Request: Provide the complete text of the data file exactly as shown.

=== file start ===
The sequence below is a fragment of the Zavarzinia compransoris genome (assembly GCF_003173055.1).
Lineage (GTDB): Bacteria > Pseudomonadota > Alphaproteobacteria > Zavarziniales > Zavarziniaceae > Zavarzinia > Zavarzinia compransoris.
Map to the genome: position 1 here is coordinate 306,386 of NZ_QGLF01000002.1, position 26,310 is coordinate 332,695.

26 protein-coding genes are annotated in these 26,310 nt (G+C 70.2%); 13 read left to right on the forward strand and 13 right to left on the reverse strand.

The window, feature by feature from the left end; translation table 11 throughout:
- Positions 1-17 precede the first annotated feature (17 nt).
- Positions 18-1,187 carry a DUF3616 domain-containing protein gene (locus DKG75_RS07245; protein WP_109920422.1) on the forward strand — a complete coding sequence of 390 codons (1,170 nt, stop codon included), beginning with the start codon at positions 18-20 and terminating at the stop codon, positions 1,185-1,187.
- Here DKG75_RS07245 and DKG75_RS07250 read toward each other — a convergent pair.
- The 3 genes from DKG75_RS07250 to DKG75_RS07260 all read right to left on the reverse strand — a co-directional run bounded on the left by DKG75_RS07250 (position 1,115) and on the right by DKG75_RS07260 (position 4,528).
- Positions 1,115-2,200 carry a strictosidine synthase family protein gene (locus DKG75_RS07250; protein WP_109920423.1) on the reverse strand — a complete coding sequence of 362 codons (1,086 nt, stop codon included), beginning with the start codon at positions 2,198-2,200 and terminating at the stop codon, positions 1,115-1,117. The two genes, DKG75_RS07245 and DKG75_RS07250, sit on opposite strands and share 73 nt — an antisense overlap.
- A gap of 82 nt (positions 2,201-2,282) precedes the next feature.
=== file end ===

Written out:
The sequence below is a fragment of the Zavarzinia compransoris genome (assembly GCF_003173055.1).
Lineage (GTDB): Bacteria > Pseudomonadota > Alphaproteobacteria > Zavarziniales > Zavarziniaceae > Zavarzinia > Zavarzinia compransoris.
Map to the genome: position 1 here is coordinate 306,386 of NZ_QGLF01000002.1, position 26,310 is coordinate 332,695.

26 protein-coding genes are annotated in these 26,310 nt (G+C 70.2%); 13 read left to right on the forward strand and 13 right to left on the reverse strand.

The window, feature by feature from the left end; translation table 11 throughout:
- Positions 1-17 precede the first annotated feature (17 nt).
- Positions 18-1,187 carry a DUF3616 domain-containing protein gene (locus DKG75_RS07245; protein WP_109920422.1) on the forward strand — a complete coding sequence of 390 codons (1,170 nt, stop codon included), beginning with the start codon at positions 18-20 and terminating at the stop codon, positions 1,185-1,187.
- Here DKG75_RS07245 and DKG75_RS07250 read toward each other — a convergent pair.
- The 3 genes from DKG75_RS07250 to DKG75_RS07260 all read right to left on the reverse strand — a co-directional run bounded on the left by DKG75_RS07250 (position 1,115) and on the right by DKG75_RS07260 (position 4,528).
- Positions 1,115-2,200 carry a strictosidine synthase family protein gene (locus DKG75_RS07250; protein WP_109920423.1) on the reverse strand — a complete coding sequence of 362 codons (1,086 nt, stop codon included), beginning with the start codon at positions 2,198-2,200 and terminating at the stop codon, positions 1,115-1,117. The two genes, DKG75_RS07245 and DKG75_RS07250, sit on opposite strands and share 73 nt — an antisense overlap.
- A gap of 82 nt (positions 2,201-2,282) precedes the next feature.